Smart growth and transit-oriented development proponents advocate increasing the density of new land development and infill redevelopment. This is partly in order to reduce auto use by reducing distances between trip origins and destinations, creating a more enjoyable walking environment, slowing down road travel, and increasing the market for transit. But research investigating how development density influences household travel has typically been inadequate to account for this complex set of hypotheses: it has used theoretically unjustified measures, has not accounted for spatial scale very well, and has not investigated potentially important combinations of measures.
Technological determinism has become a kind of religion for many people since it appears to offer solutions for societal problems as never before in history. Transport is one of the fascinating technology branches developed during the last 200 years. Effortless movement over long distances has become possible for car users as long as cheap fossil energy is available. However, the effect of fast transport on urban structures and society was not taken into account when developing these technical means. Technologists and economists have used indicators for expected benefits of these fast transport modes without taking into account the real system effects on society and urban structures. Plausible assumptions and hopes instead of scientific understanding of the complex system are used in practice. In contradiction to widely held beliefs of transportation planners, there is actually no growth of mobility if counted in number of trips per person per day, no time saving by increasing…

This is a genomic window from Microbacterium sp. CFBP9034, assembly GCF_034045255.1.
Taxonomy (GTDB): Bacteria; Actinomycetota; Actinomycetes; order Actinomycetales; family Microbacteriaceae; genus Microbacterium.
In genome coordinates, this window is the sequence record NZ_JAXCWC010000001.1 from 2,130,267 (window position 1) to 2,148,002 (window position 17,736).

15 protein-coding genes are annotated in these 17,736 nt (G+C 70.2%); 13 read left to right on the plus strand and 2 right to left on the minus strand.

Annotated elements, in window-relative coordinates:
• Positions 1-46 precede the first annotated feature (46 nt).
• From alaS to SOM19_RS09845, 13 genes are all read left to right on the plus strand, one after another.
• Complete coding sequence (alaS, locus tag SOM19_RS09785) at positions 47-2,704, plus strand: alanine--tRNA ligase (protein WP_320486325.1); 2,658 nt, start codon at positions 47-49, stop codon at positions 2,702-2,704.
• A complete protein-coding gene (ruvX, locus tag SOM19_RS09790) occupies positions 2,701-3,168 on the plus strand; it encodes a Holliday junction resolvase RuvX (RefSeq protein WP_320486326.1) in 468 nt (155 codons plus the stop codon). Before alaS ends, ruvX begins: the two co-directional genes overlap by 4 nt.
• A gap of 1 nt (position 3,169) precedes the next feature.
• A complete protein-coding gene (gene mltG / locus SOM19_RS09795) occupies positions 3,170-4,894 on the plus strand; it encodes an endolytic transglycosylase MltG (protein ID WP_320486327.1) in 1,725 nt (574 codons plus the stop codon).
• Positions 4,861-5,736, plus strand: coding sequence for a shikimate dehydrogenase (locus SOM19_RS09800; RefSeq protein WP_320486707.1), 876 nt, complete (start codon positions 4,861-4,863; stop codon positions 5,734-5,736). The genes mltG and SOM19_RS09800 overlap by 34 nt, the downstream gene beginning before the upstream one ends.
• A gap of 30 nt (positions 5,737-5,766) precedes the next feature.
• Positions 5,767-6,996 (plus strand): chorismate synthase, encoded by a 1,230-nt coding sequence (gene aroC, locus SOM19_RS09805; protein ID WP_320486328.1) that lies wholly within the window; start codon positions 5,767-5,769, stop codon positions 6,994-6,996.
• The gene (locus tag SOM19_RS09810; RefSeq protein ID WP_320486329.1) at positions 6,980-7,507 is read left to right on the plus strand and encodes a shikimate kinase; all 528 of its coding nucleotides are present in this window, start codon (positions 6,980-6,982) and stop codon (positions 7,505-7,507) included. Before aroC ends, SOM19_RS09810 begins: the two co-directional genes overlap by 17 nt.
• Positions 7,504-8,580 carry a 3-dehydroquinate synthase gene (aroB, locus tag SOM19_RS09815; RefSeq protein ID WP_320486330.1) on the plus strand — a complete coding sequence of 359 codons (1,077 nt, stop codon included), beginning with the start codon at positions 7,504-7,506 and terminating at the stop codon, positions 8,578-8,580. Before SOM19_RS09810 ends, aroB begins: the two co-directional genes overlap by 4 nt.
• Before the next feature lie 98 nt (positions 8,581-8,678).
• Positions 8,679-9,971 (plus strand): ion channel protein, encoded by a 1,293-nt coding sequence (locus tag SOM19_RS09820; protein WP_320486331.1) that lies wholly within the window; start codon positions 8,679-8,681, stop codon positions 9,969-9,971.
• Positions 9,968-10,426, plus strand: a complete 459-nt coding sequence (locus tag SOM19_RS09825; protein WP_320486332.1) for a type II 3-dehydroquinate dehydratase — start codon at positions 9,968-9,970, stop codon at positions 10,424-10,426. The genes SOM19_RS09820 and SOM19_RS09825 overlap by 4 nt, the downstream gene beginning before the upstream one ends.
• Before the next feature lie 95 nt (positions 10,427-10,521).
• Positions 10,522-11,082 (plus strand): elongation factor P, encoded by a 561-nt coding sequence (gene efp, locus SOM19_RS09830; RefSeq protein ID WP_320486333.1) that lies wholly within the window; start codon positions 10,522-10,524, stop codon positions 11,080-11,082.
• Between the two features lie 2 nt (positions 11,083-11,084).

The objective of the study is to collect and add to the existing parking and trip generation data available on transit oriented developments. Students from Portland State University’s ITE Student Chapter collected data to determine residential parking demand and trip generation by mode split at three downtown residential housing developments in a transit oriented development. The housing developments selected for the study included three privately owned condominiums with a minimum of 100 dwelling units and a private residential parking garage.
In order to show the ridership benefits of TOD, we examined the best empirical information available for adjusting vehicle trip generation rates and estimating transit ridership. Fortunately, a fair amount of empirical evidence has been gathered in California over the past decade on TOD’s ridership impacts. The approach taken parallels somewhat that employed for the Air Resources Board’s URBEMIS model that aims to evaluate the potential emission-reduction benefits of smart-growth strategies. The URBEMIS model provides a range of “adjustment factors” for reducing estimated vehicle trip volumes by specific percentages based on characteristics of built environments – including the 3Ds of density, diversity, and design. We propose that the evaluative tool, like URBEMIS, will begin with standard ITE vehicle trip generation rates to estimate the potential reductions in vehicle use a TOD offers compared to a conventional suburban development (the basis of the most use ITE trip…